In a tax refund suit, the burden of proof is on the taxpayer to prove an overpayment of tax, Caplin v. United States, 718 F.2d 544, 549 (2d Cir. 1983), and the amount he is entitled to recover. DeLorenzo v. United States, 555 F.2d 27, 29 (2d Cir. 1977). In attempting to demonstrate that it had overpaid its taxes for the applicable tax years, Heublein moved for summary judgment on the question of whether it was entitled to a tax credit under the WIN program for certain of its new employees who had worked twenty or more hours each week during the pertinent tax years and whether it was entitled to a refund of federal income taxes based upon a credit under the WIN program. The United States cross-moved for summary judgment, offering an interpretation of the statute in question different from Heublein's. The district court agreed with the government's view and concluded that the statute required that the employees had to have worked at least thirty hours per week; it thus granted the United States' motion for summary judgment.
This Court reviews a district court's entry of summary judgment de novo. Regan v. Boogertman, 984 F.2d 577, 579 (2d Cir. 1993). To obtain a summary judgment there must be "no genuine issue as to any material fact" and "the moving party [must be] entitled to a judgment as a matter of law." Fed.R.Civ.P. 56(c). Genuine issues of fact are not created by conclusory allegations. Summary judgment is proper when, after drawing all reasonable inferences in favor of a non-movant, no reasonable trier of fact could find in favor of that party. See Matsushita Elec. Industr. Co. v. Zenith Radio Corp., 475 U.S. 574, 587-88, 106 S.Ct. 1348, 1356-57, 89 L.Ed.2d 538 (1986). There must be more than a "scintilla of evidence" in the non-movant's favor; there must be evidence upon which a fact-finder could reasonably find for the non-movant. Anderson v. Liberty Lobby, Inc., 477 U.S. 242, 252, 106 S.Ct. 2505, 2512, 91 L.Ed.2d 202 (1986).
In this case, motions for summary judgment were filed both by Heublein and the United States. As was noted in Schwabenbauer v. Board of Educ. of Olean, 667 F.2d 305 (2d Cir. 1981), when both sides move for summary judgment, neither side is barred from asserting that there are issues of fact, sufficient to prevent the entry of judgment, as a matter of law, against it. When faced with cross-motions for summary judgment, a district court is not required to grant judgment as a matter of law for one side or the other. Id. at 313. "Rather, the court must evaluate each party's motion on its own merits, taking care in each instance to draw all reasonable inferences against the party whose motion is under consideration." Id. at 314. With these principles in mind, we now turn to Heublein's contentions on appeal.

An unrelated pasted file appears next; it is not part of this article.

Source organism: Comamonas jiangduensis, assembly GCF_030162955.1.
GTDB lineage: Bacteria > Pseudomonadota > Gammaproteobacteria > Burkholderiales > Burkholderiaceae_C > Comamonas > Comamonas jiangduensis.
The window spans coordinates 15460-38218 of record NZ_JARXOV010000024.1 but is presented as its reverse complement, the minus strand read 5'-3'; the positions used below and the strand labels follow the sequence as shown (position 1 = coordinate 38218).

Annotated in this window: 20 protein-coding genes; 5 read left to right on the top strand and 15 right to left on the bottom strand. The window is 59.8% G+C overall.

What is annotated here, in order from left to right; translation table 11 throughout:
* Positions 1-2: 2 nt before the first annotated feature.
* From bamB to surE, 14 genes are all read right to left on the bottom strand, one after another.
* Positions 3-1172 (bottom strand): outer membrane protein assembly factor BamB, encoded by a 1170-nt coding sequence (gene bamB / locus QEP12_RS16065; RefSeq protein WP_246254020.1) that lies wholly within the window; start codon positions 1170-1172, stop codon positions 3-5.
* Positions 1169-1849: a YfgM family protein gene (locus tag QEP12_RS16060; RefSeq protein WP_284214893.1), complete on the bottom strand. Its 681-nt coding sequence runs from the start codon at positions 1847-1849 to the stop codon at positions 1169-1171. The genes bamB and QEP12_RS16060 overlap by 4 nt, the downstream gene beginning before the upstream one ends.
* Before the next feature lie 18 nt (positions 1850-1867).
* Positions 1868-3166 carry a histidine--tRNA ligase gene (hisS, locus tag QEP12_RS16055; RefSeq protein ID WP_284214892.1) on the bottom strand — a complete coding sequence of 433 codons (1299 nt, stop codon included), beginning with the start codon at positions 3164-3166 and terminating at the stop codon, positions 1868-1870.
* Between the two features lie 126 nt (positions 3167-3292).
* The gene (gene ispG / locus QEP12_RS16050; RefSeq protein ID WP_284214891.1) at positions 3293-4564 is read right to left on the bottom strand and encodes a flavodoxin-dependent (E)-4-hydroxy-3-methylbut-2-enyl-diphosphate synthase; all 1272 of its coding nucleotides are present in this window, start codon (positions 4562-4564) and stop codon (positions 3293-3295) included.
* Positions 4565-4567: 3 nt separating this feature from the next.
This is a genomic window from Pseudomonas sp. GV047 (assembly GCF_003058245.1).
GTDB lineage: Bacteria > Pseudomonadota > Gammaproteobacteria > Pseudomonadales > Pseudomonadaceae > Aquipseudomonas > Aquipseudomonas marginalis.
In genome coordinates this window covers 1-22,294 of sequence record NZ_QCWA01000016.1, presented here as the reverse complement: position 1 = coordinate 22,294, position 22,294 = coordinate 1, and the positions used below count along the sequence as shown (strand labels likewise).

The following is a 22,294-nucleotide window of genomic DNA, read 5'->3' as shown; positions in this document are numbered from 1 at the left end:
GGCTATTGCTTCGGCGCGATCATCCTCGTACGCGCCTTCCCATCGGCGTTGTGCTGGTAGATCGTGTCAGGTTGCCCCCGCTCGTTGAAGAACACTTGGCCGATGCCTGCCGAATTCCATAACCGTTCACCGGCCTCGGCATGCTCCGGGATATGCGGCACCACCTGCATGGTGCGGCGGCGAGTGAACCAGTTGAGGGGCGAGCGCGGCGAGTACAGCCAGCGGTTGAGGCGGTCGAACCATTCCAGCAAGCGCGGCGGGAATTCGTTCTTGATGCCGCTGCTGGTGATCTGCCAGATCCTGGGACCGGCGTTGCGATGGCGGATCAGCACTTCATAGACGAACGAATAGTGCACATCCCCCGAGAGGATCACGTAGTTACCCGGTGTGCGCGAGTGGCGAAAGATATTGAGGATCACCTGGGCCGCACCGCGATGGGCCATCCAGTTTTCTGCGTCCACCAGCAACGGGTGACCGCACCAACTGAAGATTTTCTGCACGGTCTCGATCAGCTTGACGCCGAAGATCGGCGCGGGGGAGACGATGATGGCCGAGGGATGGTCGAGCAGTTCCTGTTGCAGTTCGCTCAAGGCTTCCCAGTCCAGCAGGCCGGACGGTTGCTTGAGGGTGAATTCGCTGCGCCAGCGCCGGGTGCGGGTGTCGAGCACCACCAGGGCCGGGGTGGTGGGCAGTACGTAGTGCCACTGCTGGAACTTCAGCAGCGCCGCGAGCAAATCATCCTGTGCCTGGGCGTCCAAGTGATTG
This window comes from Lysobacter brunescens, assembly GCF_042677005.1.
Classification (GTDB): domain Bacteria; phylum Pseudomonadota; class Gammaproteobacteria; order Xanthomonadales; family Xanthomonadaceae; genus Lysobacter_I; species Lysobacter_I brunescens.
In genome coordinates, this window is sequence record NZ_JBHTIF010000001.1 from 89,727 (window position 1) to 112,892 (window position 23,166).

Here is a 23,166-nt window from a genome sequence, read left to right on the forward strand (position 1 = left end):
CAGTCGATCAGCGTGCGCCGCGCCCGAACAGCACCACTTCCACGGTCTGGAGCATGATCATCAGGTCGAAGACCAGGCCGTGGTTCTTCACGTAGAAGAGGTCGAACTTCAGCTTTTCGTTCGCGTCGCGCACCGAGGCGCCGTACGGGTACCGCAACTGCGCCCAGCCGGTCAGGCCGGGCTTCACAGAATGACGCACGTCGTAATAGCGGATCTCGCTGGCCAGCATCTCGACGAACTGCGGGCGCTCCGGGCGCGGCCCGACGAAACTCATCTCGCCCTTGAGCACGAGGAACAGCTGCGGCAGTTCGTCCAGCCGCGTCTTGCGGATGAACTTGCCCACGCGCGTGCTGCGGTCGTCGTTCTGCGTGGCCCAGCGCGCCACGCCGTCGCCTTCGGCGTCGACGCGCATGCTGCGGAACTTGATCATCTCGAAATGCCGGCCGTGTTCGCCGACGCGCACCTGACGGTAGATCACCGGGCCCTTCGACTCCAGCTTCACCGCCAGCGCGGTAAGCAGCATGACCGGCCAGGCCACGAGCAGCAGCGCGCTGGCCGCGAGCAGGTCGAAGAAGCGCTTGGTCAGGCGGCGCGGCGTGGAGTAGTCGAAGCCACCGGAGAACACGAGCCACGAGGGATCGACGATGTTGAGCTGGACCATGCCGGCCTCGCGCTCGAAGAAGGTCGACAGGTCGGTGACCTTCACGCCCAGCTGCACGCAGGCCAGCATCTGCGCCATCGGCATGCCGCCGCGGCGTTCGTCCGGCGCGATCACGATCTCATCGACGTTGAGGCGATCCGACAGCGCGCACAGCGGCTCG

1. Issues of Law
Questions of statutory construction and legislative history present legal issues that may be resolved by summary judgment. Oklahoma ex rel. Dep't of Human Servs. v. Weinberger, 741 F.2d 290, 291 (10th Cir. 1983). In order to determine the meaning of the disputed provision, we review, in some detail, the legislative history of the WIN tax credit.
a. Legislative Developments
In the Social Security Amendments of 1967, Congress established the WIN program, as part of the Social Security Act. Pub.L. No. 90-248, § 204, 81 Stat. 821, 884-92 (1968). The purpose of the program was to train individuals receiving assistance via the AFDC program, through special work projects and work training, and to place those individuals in employment within the national economy. Id. at 884. The Secretary of Labor was directed to establish WIN programs in every State and in each political subdivision of each State where there were a sufficient number of individuals over the age of sixteen who were receiving AFDC assistance. Id. at 884-85.
According to the accompanying Senate Report, under the WIN program, state public assistance agencies were to refer recipients to the Department of Labor, which would place them in one of three categories. S.Rep. No. 744, 90th Cong., 1st Sess. (1967), reprinted in, 1967 U.S.C.C.A.N. 2834, 2859. As to those in the first category, the Secretary of Labor was to establish an employability plan for each person and make arrangements for as many of them as possible to move into regular employment. Those placed in the second category would receive training appropriate to their needs and a weekly incentive payment; after such training, as many as possible would be referred to regular employment. As to those in the third category, federal employment offices were to make arrangements for special work projects designed to employ those who were found to be unsuitable for training and for whom no jobs in the regular economy could be found at the time. Id. at 2859. The Senate Report went on to note that, in most instances, the individuals participating in the WIN program would no longer receive a check from a public assistance agency. Rather, the individual would be paid by an employer for services performed, and the entire paycheck would be subject to income, social security, and unemployment compensation taxes. Id. at 2860.